The Idaho Supreme Court’s technology system is primarily supported through the Court Technology Fund (CTF), a dedicated fund established by Idaho Code 1-1623 with 91% of its revenue provided through legislatively established fees imposed in both criminal and civil court cases.
The fund supports a statewide case management system, courtroom technology resources, videoconferencing systems, computer equipment, computer network infrastructure, credit card processing for court fine and fee payments, information security systems, and various other software and equipment supporting court administration.
The fund and the courts have faced unprecedented challenges in recent fiscal years. At a time when technology support has never been more vital, revenues in the dedicated fund still are not keeping pace with the cost of supporting access to justice in a modern court system.
While some of this problem is due to the coronavirus pandemic, national trends reflecting declining case filings exacerbate the situation. Court fines and fee receipts that support the CTF have declined an average of 5.2% each year over the last three years. In FY2022, fund revenue totaled $7.89 million, the lowest amount flowing into the fund since 2015 when the Legislature approved new civil filing fees.
Meanwhile, court technology costs have increased about 9.3% each year for the last five years. Reasons for the increases include the implementation of new cybersecurity systems and significant hardware and software purchases for remote court proceedings. The Court has also experienced remarkable increases in software licensing and credit card processing fees — by as much as 30% in the current year. Technology, like so much else, simply costs more.
In FY2024, fund expenditures are projected to exceed fund receipts by $3.67 million. The Court is actively engaged in reassessing expected costs and developing a sufficient, long-term statewide funding structure for ongoing technology costs. This process, however, takes time.
The 2022 Legislature made appropriations to support short-term, necessary investment in court technology infrastructure while this work proceeds. These included a one-time appropriation of $1.55 million to pay the cost of electronic envelope fees for online court filings, and a one-time appropriation of $19.99 million from the American Rescue Plan Act.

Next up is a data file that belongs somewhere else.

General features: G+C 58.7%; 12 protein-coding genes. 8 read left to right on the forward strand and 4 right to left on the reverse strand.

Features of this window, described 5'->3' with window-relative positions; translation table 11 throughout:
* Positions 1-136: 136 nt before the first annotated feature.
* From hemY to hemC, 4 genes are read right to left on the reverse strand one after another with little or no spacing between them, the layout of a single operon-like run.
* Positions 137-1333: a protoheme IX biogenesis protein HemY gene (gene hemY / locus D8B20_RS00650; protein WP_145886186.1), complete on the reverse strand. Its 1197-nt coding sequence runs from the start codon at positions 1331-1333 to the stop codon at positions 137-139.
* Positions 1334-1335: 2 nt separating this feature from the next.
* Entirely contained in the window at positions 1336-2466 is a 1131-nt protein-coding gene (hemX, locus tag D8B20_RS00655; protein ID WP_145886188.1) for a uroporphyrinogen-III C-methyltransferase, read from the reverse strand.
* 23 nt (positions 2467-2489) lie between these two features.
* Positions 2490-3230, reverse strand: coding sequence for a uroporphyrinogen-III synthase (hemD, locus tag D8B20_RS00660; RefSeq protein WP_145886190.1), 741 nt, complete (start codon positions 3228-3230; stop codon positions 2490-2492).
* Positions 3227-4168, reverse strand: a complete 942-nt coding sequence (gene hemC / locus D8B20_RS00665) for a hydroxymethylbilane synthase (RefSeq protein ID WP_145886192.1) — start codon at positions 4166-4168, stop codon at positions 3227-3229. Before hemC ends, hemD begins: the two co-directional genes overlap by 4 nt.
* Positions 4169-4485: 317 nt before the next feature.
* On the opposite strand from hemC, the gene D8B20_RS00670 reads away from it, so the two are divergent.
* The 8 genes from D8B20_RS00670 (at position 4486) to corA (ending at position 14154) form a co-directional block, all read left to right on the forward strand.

The Court again requests budget enhancement line items to provide short-term support for necessary court technology as work on a long-term solution continues. These funding requests, described both here and in our report on requests for our judicial districts, are essential to maintaining access to justice for the public.
Funding Requests: CTF Supplemental
A third-party consultant is helping the Court develop a clear understanding of best-practice staffing models and efficient cost of court services.
Their work concerns more than just how the courts exist today: Court technology services are currently undergoing a transformation, including the development of a statewide court computer network. This transition will make significant changes to the way court technology is provided throughout the state, altering both costs and staffing needs. The consultant’s work focuses on the end state of services after this transformation is complete.
This transition itself is funded through ARPA. However, due to the decline in CTF revenues, the courts do not have sufficient funding to maintain current operations and staffing while the transition completes. For FY2024, the Court requests a one-time General Fund appropriation of $990,000 to supplement funding needs in the CTF.
Funding Request: Personnel Costs
The Court has identified three key information technology management positions currently funded through the CTF that provide ongoing, crucial services and will remain necessary following implementation of the court technology transformation plan. The Chief Information Officer, Deputy Chief Information Officer and Chief Information Security Officer support continuity of essential court services. Because of the nature of these positions, the Court requests an ongoing General Fund appropriation of $512,900 to transition them from the CTF to the General Fund.
Court Technology: Ongoing Maintenance, Replacement, Extension or Enhancement
The Idaho Supreme Court continues to invest in protecting against attacks on an increasingly computerized court system. This involves concerns beyond the state level: Conflict in Europe and other parts of the world brings a potential increase in cyberattacks against the U.S. homeland. In support of protecting the Judicial Branch’s information — and that of the court users we serve — the Idaho Supreme Court deployed:
- A new endpoint protection software that provides more security capabilities for desktops and laptops issued to trial courts and ISC staff.
- New applications that have increased detection, visibility and remediation of email security threats; the ability to alert the Idaho Supreme Court cybersecurity team of potential bad actors logging in to the system; and the ability to identify and destroy potentially malicious email attachments in a safe environment, if malware is detected.
- New web security applications that detect and block threats such as automated attacks and that prevent access to non-public information.
In other work, the statewide project to replace courtroom recording systems and in-courtroom clerk computers has been completed. Some of this effort included investing in and supporting new and remodeled courtrooms.
Videoconferencing and livestreaming solutions first introduced during the pandemic continue to be of value to the courts. The Idaho Supreme Court has continued to grow these hybrid court solutions to enable courts to provide easier access to justice.